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United States v. Fritzel

United States District Court, D. Kansas

April 8, 2019

UNITED STATES OF AMERICA, Plaintiff,
v.
THOMAS S. FRITZEL (01), KEELA LAM (02), Defendants.

          MEMORANDUM AND ORDER GRANTING DEFENDANTS' MOTION TO ISSUE RULE 17 SUBPOENA

          DANIEL D. CRABTREE, UNITED STATES DISTRICT JUDGE

         Defendants Thomas S. Fritzel and Keela Lam, moving under Fed. R. Crim. P. 17(c), have asked the court to issue a subpoena duces tecum to the City of Lawrence, Kansas. Their motion, Doc. 49, asks for a subpoena seeking certain records for the 12th & Oread Tax Increment Financing District and the 12th & Oread Transportation Development District. Defendants originally presented this request on an ex parte basis, and the court denied that ex parte motion. Doc. 48. It concluded that the original motion had failed to demonstrate why the court should hear it entirely on an ex parte basis, as this court's cases require. See United States v. Daniels, 95 F.Supp.2d 1160, 1163 (D. Kan. 2000). An entirely ex parte proceeding seemed especially unwarranted here because the putative recipient of the subpoena was a state-governmental entity. And thus, it seemed likely that the United States and the public generally likely would learn about the subpoena.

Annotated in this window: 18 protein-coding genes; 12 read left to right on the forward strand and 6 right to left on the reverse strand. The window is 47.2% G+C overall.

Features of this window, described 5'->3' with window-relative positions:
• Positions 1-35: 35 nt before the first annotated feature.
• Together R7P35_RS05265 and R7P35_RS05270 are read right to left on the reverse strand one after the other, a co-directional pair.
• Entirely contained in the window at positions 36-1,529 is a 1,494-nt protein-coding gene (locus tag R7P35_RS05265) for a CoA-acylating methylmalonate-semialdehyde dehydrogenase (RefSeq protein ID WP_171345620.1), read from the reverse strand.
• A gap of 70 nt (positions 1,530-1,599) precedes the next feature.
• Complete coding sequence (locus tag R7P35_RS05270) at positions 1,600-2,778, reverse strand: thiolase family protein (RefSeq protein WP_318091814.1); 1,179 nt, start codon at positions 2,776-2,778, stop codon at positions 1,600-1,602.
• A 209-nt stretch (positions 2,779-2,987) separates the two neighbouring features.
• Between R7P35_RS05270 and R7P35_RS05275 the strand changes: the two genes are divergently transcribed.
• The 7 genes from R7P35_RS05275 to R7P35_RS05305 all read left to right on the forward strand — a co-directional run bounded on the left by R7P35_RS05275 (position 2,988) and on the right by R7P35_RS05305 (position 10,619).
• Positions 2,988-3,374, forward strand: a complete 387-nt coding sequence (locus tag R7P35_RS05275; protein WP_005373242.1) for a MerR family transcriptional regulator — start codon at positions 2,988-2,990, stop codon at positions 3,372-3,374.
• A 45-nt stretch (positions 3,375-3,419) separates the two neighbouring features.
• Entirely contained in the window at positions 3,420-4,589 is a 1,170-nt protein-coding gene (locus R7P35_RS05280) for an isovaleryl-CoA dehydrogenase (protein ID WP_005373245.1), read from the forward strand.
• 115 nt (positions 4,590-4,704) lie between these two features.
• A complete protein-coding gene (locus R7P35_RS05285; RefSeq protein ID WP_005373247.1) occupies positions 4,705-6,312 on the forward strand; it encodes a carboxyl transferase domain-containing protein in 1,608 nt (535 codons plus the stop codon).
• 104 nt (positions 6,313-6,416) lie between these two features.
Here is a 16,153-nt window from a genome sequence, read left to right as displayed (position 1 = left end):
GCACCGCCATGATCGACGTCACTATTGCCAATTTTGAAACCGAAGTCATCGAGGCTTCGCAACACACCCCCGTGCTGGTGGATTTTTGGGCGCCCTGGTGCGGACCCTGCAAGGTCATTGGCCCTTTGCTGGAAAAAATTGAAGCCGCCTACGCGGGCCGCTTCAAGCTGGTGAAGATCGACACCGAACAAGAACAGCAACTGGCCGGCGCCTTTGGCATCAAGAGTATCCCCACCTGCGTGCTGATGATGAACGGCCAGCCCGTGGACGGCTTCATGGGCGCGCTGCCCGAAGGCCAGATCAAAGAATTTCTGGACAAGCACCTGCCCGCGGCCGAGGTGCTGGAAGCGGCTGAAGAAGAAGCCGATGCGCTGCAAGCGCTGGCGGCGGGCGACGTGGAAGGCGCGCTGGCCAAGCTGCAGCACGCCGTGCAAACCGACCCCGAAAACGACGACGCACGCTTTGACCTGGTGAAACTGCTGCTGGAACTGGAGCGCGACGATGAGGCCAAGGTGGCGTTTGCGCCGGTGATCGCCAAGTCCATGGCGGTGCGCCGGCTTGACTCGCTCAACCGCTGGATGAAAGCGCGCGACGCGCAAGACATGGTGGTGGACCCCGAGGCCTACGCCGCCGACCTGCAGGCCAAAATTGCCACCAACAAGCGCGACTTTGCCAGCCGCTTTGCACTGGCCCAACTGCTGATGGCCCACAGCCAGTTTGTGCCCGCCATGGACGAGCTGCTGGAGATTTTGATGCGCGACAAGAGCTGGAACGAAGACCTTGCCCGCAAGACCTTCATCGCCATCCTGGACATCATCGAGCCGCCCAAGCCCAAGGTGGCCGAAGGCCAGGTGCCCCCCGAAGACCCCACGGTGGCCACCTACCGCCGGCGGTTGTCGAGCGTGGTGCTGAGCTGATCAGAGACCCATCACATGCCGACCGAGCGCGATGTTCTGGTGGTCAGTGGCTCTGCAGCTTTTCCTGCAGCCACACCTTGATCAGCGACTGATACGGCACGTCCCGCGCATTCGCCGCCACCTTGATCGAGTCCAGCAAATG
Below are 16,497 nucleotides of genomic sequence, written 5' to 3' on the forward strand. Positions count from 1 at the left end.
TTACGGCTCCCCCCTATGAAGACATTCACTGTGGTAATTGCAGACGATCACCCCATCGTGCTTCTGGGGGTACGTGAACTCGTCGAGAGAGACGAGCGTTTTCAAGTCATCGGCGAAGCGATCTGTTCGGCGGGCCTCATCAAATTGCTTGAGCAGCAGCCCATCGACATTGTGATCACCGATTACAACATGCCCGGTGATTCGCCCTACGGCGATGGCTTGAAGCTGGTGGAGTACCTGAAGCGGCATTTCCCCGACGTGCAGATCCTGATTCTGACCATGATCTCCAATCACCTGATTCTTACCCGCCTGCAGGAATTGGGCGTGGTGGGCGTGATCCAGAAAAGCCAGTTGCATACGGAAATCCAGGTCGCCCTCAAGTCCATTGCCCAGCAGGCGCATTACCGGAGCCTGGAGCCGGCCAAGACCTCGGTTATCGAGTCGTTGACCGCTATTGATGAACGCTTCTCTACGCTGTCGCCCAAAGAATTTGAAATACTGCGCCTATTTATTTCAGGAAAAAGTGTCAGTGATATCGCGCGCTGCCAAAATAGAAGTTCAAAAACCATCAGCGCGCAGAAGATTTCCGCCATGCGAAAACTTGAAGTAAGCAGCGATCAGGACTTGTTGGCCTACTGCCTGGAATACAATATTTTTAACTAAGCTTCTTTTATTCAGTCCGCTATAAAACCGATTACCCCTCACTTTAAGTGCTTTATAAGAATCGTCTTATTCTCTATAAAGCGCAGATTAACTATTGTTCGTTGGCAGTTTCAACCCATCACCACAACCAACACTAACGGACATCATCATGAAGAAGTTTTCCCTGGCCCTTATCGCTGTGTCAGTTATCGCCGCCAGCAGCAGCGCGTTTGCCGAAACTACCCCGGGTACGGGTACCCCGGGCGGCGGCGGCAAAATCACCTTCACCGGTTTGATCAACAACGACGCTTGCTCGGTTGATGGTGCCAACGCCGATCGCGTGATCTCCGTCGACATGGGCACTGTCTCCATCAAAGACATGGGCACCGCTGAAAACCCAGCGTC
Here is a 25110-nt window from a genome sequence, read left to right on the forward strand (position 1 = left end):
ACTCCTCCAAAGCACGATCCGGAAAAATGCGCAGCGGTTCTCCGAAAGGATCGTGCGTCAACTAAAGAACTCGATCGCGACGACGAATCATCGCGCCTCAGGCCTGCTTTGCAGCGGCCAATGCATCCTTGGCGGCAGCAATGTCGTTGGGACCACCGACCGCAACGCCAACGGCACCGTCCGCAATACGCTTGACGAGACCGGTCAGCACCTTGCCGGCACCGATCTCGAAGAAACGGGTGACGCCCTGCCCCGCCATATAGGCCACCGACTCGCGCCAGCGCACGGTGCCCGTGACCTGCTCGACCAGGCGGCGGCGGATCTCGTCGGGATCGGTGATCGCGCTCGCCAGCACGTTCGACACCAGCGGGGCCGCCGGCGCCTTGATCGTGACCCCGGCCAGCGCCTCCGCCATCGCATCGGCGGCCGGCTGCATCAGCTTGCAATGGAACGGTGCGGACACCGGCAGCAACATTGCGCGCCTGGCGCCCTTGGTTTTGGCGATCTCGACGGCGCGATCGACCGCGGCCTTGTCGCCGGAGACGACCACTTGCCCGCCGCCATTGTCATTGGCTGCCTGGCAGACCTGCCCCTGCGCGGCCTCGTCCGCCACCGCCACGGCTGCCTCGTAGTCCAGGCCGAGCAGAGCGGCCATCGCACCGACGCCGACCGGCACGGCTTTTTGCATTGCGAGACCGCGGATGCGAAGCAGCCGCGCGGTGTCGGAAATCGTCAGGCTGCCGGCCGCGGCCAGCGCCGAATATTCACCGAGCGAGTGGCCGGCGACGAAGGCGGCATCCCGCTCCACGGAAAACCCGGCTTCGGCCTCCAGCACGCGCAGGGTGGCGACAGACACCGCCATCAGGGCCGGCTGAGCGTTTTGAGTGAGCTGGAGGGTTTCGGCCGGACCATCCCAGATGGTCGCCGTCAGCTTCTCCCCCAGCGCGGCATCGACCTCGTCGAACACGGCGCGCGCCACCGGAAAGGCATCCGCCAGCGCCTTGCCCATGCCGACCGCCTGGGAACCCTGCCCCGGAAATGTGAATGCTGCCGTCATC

In its decision on defendants' ex parte motion, the court explained that it would consider issuing the requested subpoena if defendants filed a publicly available motion. But, the court recognized, requiring defendants to provide their rationale for the records sought by the subpoena in a publicly available motion would prejudice defendants unfairly. Namely, providing defendants' rationale to the government would require defendants to share their case theory and other trial strategy with the prosecutor. The court thus granted defendants leave to file that portion of their motion on an ex parte basis. Defendants responded with a new motion, Doc. 49, and filed their rationale for requesting this subpoena in the ex parte filing the court had permitted. Docs. 49 & 50.

         This approach limited the prosecution's visibility. Specifically, the government only could see Doc. 49, and it did not have access to the extensive rationale provided in defendant's ex parte Memorandum, Doc. 50. Reasonably believing that defendants had provided a skeletal, conclusory motion, the government has now filed an Opposition. Doc. 51. It objects to the defendants' motion. Defendants filed a publicly-assessible reply countering the government's Opposition. Doc. 52.